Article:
Sunday, October 24, 2010
|"Hi! Can Yago play?"|
Which came first, the comforting feel of the ball in my hands or my ability to keep it in my hands?
I don't know. But I know I don’t remember ever feeling bad with a basketball in my hand.
To this day, there is some mysterious connection that occurs when I pick up the ball, a current that begins to flow. I do remember sometimes feeling bad when thinking about basketball, especially in high school, especially junior and sometimes, more rarely, senior year. I might feel bad in a game when the ball was knocked out of my hands, but never, ever when the ball was in my hands. When the ball was in my hands, and even just when I stepped on the court, all was right: I always felt good, confident, hopeful, optimistic, relaxed, and at ease.
|Don't Think Too Much|
If I wasn’t playing I was looking forward to playing. When I finished playing I felt a bit of sadness, loss. Sometimes I’d feel disappointed in how I’d played. Sometimes I’d feel frustrated about the play of teammates or the breaks that hadn’t gone our way. Sometimes (usually) I’d feel nervous looking ahead to a game. But those feelings never grew to the point where I dreaded playing, or was afraid to play. On the contrary, they were always swaddled in eager anticipation of the next game, the next time the ball would be in my hands. Usually, just lying back in my bed, picking up my ball, move it around in my hands, just feeling it was enough to comfort me.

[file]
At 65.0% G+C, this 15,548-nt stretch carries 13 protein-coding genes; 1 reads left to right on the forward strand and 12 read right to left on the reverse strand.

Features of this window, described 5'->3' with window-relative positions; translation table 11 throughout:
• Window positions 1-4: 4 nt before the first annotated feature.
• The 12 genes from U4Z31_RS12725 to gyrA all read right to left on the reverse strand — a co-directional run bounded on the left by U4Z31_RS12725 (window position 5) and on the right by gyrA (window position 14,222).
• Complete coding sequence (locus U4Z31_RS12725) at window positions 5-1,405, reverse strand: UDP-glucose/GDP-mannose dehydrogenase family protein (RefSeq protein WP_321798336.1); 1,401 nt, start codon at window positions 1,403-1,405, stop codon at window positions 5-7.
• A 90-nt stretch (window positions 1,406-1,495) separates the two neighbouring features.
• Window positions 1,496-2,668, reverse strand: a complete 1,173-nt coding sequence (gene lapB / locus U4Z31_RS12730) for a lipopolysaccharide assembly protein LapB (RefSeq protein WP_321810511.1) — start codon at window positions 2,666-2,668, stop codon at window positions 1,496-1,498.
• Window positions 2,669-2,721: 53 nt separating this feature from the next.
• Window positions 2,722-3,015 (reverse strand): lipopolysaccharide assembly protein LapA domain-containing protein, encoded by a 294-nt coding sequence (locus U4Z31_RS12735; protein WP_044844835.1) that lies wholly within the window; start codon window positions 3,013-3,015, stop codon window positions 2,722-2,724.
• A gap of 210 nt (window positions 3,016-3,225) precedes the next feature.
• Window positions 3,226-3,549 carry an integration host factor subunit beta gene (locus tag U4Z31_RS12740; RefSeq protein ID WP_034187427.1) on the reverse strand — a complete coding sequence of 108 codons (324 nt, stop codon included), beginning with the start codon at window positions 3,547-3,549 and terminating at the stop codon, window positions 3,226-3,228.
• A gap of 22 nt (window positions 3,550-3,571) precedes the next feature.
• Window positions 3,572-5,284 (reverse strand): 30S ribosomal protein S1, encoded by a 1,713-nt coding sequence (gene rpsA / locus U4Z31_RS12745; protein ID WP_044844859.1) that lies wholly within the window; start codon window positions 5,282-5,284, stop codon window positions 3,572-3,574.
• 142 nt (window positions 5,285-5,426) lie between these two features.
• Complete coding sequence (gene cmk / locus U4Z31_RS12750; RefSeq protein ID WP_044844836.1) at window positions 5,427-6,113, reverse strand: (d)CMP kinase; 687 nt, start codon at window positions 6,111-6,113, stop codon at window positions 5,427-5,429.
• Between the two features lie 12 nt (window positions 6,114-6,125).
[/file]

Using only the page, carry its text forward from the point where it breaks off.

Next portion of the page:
Near the beginning of his basketball memoir My Losing Season, the novelist Pat Conroy talks about the staccato rhythms of the ball on the floor:
Where did all those games go, the ones I threw myself headlong into as a boy, a rawboned kid who fell in love with the smell and shape of a basketball, who longed for its smooth skin on the nerve endings of my fingers and hands, who lived for the sound of its unmistakable heartbeat, its staccato rhythms, as I bounced it along the pavement throughout the ten thousand days of my boyhood.I know well the comfort of that feel and of that sound. The sense of absolute easy, effortless control dribbling the basketball. It was on a string, a part of my hand. Casually dribbling, then springing into motion, intensifying the rhythm of the ball, which followed me a like a cheerfully obedient pet. And there was a kind of pleasure I felt and indulged in varying and controlling the rhythm of the ball hitting the pavement on the floor. I can’t consciously keep a beat to save my life, but with the ball in my hands, I was a percussionist -- the ball and pavement my instruments -- and more than once I dribbled around the driveway laying down the track of the bouncing ball over the rhythms of Earth, Wind and Fire blaring out of my father’s boom box (which he’d allowed me to take out to the garage).